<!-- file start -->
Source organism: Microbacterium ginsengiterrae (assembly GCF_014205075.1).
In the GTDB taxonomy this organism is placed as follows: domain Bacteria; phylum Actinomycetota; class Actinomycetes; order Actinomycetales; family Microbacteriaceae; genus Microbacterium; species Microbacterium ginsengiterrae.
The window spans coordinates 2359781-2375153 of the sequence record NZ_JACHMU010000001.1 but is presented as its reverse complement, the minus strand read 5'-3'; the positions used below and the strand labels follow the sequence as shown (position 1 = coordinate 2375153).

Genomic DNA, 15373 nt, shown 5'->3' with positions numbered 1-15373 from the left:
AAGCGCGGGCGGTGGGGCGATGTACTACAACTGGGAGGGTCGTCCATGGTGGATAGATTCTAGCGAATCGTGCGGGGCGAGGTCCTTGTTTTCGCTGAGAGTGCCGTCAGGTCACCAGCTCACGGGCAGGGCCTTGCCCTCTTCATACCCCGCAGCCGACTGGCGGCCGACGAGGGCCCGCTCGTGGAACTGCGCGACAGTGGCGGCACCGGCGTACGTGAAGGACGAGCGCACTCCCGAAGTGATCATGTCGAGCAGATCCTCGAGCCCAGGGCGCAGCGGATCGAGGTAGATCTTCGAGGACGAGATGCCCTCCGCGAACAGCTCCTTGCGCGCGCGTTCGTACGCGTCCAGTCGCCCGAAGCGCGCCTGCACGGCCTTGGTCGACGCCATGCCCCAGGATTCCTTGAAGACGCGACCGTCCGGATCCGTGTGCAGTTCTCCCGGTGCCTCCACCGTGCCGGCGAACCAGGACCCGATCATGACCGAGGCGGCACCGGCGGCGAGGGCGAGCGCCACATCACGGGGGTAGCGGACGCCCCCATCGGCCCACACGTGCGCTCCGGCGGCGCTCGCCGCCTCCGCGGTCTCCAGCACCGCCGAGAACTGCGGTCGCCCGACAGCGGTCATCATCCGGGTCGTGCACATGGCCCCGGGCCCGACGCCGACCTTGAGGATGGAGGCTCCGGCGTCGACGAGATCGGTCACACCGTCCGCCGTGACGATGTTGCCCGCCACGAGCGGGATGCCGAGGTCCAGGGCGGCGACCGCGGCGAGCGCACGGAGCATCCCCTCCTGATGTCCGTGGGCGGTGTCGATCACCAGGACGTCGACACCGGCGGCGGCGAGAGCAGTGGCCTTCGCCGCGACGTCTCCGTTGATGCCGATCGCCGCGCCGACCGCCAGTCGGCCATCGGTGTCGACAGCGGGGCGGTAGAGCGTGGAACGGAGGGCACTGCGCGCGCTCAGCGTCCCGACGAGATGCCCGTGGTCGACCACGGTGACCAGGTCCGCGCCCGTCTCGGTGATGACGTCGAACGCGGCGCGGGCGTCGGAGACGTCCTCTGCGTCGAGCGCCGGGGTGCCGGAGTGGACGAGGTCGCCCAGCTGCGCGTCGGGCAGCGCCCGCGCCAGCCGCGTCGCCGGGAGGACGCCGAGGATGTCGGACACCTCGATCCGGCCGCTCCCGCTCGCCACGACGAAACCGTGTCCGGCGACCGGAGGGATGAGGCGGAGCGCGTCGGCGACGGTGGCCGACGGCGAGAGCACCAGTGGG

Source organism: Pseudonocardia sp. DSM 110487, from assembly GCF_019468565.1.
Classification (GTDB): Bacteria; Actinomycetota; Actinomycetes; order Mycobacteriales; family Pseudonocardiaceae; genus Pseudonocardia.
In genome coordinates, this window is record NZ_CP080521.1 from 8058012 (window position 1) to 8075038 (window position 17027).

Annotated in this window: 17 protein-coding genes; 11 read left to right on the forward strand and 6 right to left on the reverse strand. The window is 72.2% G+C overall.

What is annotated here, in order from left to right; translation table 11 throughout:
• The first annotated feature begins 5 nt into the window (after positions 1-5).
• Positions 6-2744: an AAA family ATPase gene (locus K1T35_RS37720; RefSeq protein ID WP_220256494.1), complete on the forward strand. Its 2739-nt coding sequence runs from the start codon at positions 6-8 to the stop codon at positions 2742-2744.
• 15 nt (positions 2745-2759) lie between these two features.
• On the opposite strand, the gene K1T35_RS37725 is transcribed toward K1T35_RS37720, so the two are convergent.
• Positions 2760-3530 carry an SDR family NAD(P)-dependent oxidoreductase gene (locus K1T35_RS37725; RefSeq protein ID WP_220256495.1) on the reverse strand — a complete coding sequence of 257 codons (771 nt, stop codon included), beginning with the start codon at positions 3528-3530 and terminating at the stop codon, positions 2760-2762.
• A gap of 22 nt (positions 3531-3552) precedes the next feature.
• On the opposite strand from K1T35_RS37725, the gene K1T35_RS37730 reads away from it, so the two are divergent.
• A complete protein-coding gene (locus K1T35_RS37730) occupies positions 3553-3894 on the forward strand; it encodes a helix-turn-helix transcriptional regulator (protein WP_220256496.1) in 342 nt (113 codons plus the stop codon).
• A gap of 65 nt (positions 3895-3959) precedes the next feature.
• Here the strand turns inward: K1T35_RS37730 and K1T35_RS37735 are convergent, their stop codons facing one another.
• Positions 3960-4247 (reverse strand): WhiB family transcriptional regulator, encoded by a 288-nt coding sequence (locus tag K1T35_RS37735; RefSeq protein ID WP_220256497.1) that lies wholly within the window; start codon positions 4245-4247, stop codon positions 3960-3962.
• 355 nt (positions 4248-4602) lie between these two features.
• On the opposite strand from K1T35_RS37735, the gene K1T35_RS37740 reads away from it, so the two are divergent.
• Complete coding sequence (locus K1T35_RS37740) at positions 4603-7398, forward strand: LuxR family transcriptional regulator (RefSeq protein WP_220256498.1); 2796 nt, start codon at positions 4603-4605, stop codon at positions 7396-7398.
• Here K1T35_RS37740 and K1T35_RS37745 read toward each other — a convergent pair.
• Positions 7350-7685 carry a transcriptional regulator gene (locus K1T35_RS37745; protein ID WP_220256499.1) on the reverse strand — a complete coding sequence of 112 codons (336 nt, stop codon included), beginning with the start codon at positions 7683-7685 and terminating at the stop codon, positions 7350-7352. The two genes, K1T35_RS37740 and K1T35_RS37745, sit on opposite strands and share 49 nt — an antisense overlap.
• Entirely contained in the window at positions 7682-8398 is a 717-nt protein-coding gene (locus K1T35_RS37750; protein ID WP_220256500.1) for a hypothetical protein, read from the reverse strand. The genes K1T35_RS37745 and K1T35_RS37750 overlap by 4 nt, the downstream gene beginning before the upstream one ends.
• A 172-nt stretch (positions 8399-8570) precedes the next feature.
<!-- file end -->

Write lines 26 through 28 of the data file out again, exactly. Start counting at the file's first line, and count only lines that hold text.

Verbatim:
• Positions 7350-7685 carry a transcriptional regulator gene (locus K1T35_RS37745; protein ID WP_220256499.1) on the reverse strand — a complete coding sequence of 112 codons (336 nt, stop codon included), beginning with the start codon at positions 7683-7685 and terminating at the stop codon, positions 7350-7352. The two genes, K1T35_RS37740 and K1T35_RS37745, sit on opposite strands and share 49 nt — an antisense overlap.
• Entirely contained in the window at positions 7682-8398 is a 717-nt protein-coding gene (locus K1T35_RS37750; protein ID WP_220256500.1) for a hypothetical protein, read from the reverse strand. The genes K1T35_RS37745 and K1T35_RS37750 overlap by 4 nt, the downstream gene beginning before the upstream one ends.
• A 172-nt stretch (positions 8399-8570) precedes the next feature.